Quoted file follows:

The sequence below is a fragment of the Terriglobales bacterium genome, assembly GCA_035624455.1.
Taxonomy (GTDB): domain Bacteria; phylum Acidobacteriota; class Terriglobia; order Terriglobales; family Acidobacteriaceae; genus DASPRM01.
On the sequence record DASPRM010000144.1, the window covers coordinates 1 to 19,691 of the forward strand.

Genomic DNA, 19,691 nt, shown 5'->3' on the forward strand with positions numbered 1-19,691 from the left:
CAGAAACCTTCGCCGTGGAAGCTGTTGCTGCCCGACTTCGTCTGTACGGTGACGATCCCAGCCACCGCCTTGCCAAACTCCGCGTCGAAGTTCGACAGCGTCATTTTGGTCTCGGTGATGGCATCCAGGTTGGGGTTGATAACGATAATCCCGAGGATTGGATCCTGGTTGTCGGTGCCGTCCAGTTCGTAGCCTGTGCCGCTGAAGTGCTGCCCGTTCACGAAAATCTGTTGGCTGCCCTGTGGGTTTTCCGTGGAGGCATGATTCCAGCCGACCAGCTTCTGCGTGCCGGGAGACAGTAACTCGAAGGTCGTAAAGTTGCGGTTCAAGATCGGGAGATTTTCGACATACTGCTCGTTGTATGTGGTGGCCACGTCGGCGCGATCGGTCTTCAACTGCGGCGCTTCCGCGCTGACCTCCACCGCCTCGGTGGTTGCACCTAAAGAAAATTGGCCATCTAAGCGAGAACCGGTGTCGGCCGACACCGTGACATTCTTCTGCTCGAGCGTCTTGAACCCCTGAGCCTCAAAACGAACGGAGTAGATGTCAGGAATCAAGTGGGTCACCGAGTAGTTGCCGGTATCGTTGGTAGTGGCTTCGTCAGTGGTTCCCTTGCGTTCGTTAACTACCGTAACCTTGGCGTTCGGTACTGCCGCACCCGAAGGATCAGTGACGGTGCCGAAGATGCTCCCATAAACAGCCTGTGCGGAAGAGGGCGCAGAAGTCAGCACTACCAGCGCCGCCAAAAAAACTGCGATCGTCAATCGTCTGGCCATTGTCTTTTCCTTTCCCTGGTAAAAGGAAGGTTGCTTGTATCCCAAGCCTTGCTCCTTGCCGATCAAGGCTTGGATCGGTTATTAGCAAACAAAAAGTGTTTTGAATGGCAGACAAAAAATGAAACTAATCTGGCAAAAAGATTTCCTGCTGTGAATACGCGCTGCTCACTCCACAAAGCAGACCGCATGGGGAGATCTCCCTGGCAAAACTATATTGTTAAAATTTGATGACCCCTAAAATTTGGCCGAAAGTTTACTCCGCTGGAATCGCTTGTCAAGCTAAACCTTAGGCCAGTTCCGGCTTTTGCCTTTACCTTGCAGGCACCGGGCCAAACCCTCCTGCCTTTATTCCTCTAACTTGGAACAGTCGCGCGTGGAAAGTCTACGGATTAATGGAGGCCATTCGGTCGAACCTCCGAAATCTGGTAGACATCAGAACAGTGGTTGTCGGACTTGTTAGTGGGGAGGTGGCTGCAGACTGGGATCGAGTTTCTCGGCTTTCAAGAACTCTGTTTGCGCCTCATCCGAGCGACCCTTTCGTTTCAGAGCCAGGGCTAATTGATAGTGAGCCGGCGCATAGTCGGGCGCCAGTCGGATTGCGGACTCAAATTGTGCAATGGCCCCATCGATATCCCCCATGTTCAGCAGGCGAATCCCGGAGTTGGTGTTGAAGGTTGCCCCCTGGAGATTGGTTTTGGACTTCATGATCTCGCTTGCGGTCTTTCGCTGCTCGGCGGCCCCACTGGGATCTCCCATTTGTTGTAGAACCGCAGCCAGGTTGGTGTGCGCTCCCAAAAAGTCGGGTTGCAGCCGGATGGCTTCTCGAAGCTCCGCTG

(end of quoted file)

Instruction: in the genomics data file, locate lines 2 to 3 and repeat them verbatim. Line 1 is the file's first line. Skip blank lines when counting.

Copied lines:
Taxonomy (GTDB): domain Bacteria; phylum Acidobacteriota; class Terriglobia; order Terriglobales; family Acidobacteriaceae; genus DASPRM01.
On the sequence record DASPRM010000144.1, the window covers coordinates 1 to 19,691 of the forward strand.